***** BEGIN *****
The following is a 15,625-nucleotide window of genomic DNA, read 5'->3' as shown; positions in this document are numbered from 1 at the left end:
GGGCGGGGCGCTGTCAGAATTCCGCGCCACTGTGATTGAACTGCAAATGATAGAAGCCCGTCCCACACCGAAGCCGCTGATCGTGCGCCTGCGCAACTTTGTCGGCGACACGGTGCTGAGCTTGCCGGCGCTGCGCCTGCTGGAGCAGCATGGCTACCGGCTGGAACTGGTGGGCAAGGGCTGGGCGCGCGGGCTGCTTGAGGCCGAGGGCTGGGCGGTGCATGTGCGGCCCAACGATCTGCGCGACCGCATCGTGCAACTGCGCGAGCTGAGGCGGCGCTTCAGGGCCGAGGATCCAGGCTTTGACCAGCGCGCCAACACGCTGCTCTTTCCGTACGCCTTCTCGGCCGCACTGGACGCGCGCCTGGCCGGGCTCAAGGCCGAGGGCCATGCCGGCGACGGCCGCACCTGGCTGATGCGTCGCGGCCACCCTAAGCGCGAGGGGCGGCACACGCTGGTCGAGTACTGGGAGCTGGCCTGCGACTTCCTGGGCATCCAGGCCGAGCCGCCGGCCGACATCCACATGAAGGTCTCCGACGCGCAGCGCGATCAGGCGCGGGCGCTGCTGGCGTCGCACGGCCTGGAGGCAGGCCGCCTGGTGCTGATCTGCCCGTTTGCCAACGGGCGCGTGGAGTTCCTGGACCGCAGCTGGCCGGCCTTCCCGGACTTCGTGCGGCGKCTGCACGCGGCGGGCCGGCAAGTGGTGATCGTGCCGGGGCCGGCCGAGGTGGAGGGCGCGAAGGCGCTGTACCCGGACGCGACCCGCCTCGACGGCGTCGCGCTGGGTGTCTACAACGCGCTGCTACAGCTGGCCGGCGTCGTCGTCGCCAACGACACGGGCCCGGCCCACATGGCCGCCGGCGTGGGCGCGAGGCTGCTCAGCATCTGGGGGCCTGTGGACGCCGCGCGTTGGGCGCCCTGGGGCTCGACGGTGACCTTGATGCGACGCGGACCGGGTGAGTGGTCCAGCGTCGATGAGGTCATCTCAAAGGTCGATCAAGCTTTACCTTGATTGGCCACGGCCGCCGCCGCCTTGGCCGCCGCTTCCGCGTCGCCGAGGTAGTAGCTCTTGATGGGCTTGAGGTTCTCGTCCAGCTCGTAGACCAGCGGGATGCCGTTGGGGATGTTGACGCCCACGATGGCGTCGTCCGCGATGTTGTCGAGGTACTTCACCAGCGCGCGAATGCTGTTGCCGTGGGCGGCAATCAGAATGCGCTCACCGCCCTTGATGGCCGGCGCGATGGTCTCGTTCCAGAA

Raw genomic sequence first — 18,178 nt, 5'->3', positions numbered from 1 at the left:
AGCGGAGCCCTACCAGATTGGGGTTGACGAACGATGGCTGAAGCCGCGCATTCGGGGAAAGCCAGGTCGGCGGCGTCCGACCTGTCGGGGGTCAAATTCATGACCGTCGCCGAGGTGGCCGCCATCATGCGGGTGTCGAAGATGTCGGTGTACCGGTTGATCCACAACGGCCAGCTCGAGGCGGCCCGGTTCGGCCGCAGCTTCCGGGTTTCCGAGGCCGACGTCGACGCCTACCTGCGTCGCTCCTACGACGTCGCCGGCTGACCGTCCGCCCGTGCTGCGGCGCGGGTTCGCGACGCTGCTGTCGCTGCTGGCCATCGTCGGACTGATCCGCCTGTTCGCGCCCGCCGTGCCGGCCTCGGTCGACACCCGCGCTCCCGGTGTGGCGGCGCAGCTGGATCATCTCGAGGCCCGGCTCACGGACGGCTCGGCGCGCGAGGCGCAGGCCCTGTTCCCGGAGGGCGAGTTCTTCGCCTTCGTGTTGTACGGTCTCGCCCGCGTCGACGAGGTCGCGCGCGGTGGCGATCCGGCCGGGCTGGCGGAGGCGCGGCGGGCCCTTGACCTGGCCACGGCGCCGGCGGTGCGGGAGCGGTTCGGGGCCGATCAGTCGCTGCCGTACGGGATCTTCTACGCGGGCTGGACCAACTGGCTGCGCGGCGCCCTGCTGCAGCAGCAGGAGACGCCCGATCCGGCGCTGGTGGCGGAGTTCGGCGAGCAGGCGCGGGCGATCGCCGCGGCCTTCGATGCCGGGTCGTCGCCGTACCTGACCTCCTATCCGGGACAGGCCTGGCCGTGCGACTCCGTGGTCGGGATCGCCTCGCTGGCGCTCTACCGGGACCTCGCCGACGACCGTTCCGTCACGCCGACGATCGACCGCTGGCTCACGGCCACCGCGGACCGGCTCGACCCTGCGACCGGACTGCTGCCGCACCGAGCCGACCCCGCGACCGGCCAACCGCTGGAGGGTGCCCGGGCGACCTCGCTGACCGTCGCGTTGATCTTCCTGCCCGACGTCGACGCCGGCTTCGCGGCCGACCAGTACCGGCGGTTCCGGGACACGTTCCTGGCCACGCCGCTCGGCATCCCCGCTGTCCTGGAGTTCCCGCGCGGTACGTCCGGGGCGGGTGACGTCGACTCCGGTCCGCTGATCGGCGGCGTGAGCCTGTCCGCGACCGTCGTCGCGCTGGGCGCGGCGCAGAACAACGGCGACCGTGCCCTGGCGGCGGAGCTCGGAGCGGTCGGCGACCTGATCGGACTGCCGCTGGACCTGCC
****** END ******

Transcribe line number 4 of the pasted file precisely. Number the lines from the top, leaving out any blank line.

AGCGGAGCCCTACCAGATTGGGGTTGACGAACGATGGCTGAAGCCGCGCATTCGGGGAAAGCCAGGTCGGCGGCGTCCGACCTGTCGGGGGTCAAATTCATGACCGTCGCCGAGGTGGCCGCCATCATGCGGGTGTCGAAGATGTCGGTGTACCGGTTGATCCACAACGGCCAGCTCGAGGCGGCCCGGTTCGGCCGCAGCTTCCGGGTTTCCGAGGCCGACGTCGACGCCTACCTGCGTCGCTCCTACGACGTCGCCGGCTGACCGTCCGCCCGTGCTGCGGCGCGGGTTCGCGACGCTGCTGTCGCTGCTGGCCATCGTCGGACTGATCCGCCTGTTCGCGCCCGCCGTGCCGGCCTCGGTCGACACCCGCGCTCCCGGTGTGGCGGCGCAGCTGGATCATCTCGAGGCCCGGCTCACGGACGGCTCGGCGCGCGAGGCGCAGGCCCTGTTCCCGGAGGGCGAGTTCTTCGCCTTCGTGTTGTACGGTCTCGCCCGCGTCGACGAGGTCGCGCGCGGTGGCGATCCGGCCGGGCTGGCGGAGGCGCGGCGGGCCCTTGACCTGGCCACGGCGCCGGCGGTGCGGGAGCGGTTCGGGGCCGATCAGTCGCTGCCGTACGGGATCTTCTACGCGGGCTGGACCAACTGGCTGCGCGGCGCCCTGCTGCAGCAGCAGGAGACGCCCGATCCGGCGCTGGTGGCGGAGTTCGGCGAGCAGGCGCGGGCGATCGCCGCGGCCTTCGATGCCGGGTCGTCGCCGTACCTGACCTCCTATCCGGGACAGGCCTGGCCGTGCGACTCCGTGGTCGGGATCGCCTCGCTGGCGCTCTACCGGGACCTCGCCGACGACCGTTCCGTCACGCCGACGATCGACCGCTGGCTCACGGCCACCGCGGACCGGCTCGACCCTGCGACCGGACTGCTGCCGCACCGAGCCGACCCCGCGACCGGCCAACCGCTGGAGGGTGCCCGGGCGACCTCGCTGACCGTCGCGTTGATCTTCCTGCCCGACGTCGACGCCGGCTTCGCGGCCGACCAGTACCGGCGGTTCCGGGACACGTTCCTGGCCACGCCGCTCGGCATCCCCGCTGTCCTGGAGTTCCCGCGCGGTACGTCCGGGGCGGGTGACGTCGACTCCGGTCCGCTGATCGGCGGCGTGAGCCTGTCCGCGACCGTCGTCGCGCTGGGCGCGGCGCAGAACAACGGCGACCGTGCCCTGGCGGCGGAGCTCGGAGCGGTCGGCGACCTGATCGGACTGCCGCTGGACCTGCC